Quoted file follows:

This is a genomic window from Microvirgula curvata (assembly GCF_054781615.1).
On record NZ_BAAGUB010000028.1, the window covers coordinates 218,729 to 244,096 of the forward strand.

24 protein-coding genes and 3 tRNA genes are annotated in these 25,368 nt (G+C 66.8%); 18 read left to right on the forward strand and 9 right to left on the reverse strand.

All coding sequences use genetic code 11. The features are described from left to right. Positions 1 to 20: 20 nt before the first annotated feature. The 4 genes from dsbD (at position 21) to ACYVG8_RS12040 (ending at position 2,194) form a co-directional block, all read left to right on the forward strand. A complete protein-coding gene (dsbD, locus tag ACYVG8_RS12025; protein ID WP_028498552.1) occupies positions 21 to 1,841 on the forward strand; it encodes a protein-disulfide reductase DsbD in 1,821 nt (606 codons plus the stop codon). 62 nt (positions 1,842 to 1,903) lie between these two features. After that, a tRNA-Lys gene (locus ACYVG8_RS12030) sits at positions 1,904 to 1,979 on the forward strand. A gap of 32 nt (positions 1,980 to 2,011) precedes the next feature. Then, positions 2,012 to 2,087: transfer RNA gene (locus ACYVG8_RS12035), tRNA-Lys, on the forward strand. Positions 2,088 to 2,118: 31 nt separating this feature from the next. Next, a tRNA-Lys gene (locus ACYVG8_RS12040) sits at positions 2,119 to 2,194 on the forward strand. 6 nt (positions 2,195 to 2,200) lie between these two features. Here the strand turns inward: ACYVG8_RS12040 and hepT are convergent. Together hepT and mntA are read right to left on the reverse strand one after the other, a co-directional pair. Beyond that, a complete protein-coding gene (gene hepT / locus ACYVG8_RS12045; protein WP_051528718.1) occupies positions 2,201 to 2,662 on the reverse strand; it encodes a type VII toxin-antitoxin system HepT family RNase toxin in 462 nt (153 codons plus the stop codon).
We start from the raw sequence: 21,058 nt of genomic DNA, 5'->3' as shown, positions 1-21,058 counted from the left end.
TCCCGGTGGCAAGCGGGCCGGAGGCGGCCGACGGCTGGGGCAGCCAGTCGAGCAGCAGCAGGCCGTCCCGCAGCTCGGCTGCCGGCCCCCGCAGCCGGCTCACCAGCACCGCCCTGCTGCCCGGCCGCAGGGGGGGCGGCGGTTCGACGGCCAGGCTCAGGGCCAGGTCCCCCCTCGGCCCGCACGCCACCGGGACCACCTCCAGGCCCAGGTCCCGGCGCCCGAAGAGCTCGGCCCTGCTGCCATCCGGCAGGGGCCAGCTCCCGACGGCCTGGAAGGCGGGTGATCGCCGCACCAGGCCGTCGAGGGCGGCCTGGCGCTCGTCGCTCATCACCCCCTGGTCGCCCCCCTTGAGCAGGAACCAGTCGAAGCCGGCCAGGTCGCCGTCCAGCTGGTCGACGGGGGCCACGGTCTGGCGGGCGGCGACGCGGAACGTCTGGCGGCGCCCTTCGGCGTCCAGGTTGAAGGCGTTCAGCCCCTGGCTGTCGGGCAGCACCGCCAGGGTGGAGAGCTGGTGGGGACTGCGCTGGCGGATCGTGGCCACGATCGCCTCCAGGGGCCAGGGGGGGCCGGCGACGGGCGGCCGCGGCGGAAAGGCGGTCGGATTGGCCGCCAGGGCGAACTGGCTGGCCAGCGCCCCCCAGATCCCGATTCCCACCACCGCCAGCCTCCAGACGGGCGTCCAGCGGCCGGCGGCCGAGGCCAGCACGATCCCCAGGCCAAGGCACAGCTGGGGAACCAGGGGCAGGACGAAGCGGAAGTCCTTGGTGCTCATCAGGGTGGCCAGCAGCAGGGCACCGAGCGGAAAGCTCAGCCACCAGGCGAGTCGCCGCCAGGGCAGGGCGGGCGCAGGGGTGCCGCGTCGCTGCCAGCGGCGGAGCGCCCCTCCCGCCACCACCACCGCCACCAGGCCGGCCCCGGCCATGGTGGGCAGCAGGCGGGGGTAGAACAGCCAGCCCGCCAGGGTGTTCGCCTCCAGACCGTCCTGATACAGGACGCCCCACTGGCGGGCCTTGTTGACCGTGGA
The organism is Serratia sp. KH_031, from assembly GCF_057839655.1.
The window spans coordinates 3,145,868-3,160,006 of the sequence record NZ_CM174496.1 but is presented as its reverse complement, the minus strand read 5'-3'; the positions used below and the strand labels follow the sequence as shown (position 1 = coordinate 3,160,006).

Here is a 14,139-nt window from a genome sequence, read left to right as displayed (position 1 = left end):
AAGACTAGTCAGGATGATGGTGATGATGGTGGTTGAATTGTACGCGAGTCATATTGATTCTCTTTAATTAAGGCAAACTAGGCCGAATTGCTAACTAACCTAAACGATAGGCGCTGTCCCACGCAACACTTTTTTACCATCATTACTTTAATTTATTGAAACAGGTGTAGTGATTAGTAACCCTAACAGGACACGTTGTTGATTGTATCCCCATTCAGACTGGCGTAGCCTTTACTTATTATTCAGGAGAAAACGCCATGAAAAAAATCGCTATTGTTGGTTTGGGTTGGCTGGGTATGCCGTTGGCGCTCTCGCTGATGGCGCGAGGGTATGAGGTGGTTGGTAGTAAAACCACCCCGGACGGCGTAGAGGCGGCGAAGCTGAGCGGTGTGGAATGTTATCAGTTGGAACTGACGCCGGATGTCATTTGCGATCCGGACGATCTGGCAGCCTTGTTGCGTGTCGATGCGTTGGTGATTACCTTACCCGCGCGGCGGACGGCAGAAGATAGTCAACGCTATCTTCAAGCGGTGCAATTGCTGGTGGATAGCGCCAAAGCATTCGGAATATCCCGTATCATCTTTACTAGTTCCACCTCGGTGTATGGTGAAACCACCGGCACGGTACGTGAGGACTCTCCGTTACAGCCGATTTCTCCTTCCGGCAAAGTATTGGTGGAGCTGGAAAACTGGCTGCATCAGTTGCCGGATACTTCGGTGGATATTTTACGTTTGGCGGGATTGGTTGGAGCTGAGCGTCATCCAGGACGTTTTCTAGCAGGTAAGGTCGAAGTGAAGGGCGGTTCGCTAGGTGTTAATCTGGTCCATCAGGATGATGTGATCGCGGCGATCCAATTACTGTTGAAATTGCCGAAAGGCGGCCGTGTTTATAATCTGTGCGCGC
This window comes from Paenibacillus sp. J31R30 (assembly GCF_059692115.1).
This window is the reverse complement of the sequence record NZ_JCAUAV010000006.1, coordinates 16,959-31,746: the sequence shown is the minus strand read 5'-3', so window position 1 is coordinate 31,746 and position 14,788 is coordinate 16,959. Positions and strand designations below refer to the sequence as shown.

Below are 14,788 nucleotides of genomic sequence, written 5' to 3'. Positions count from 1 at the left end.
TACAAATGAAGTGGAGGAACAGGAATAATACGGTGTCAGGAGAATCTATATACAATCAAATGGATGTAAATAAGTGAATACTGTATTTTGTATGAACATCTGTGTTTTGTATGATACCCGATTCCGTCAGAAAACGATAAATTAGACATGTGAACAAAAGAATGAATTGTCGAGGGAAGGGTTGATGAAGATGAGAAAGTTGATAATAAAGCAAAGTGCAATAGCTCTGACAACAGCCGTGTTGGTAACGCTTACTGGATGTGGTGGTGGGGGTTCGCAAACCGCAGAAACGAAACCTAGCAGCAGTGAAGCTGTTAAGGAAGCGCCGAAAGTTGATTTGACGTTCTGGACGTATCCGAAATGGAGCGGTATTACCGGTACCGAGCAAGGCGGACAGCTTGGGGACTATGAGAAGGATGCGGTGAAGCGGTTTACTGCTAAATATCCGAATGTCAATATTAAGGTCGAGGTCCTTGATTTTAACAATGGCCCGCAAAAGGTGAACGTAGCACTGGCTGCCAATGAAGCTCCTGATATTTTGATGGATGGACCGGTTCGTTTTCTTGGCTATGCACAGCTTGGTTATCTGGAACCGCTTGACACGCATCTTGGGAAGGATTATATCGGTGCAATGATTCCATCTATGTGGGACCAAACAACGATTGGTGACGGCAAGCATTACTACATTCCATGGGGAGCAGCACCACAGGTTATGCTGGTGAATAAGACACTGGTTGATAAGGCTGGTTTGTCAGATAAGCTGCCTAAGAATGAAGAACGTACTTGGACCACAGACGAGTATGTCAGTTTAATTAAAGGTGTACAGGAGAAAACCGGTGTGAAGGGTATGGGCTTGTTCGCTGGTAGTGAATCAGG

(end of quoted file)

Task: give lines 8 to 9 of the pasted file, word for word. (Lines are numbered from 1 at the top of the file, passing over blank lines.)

The window spans coordinates 3,145,868-3,160,006 of the sequence record NZ_CM174496.1 but is presented as its reverse complement, the minus strand read 5'-3'; the positions used below and the strand labels follow the sequence as shown (position 1 = coordinate 3,160,006).

Here is a 14,139-nt window from a genome sequence, read left to right as displayed (position 1 = left end):